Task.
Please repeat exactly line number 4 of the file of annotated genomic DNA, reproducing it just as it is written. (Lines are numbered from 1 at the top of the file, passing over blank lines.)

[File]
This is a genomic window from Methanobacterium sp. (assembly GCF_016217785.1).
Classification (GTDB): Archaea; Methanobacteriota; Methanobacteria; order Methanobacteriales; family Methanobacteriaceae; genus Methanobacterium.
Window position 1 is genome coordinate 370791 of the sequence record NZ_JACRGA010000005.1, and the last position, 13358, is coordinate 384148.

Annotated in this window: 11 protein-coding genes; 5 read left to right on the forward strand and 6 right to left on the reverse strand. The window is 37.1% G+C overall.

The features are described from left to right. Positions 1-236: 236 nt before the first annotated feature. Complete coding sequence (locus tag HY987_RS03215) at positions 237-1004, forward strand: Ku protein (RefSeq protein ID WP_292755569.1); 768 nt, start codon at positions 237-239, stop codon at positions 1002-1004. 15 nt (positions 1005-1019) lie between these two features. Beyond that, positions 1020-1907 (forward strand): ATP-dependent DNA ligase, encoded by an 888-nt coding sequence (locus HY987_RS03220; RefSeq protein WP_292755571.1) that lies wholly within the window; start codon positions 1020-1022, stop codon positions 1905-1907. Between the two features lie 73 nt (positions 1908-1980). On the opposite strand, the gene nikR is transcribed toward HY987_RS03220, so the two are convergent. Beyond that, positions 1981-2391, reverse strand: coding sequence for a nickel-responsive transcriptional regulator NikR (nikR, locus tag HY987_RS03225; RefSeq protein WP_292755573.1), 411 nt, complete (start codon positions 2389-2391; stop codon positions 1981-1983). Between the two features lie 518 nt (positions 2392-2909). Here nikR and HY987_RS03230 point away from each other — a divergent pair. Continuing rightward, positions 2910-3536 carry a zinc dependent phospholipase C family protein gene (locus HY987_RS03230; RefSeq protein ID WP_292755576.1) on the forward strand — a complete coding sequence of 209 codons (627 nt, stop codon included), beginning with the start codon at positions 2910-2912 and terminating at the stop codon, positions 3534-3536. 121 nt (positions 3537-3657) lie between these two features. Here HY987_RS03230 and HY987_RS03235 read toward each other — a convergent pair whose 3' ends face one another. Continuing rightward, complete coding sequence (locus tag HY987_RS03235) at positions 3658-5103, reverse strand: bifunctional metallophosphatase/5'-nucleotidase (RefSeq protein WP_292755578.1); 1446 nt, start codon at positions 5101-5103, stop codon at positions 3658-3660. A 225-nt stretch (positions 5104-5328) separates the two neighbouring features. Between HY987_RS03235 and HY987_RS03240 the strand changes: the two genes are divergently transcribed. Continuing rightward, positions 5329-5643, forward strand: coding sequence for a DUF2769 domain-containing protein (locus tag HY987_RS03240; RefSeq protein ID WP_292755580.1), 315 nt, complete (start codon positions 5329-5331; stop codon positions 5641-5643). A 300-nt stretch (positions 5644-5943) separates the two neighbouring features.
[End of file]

Annotated in this window: 11 protein-coding genes; 5 read left to right on the forward strand and 6 right to left on the reverse strand. The window is 37.1% G+C overall.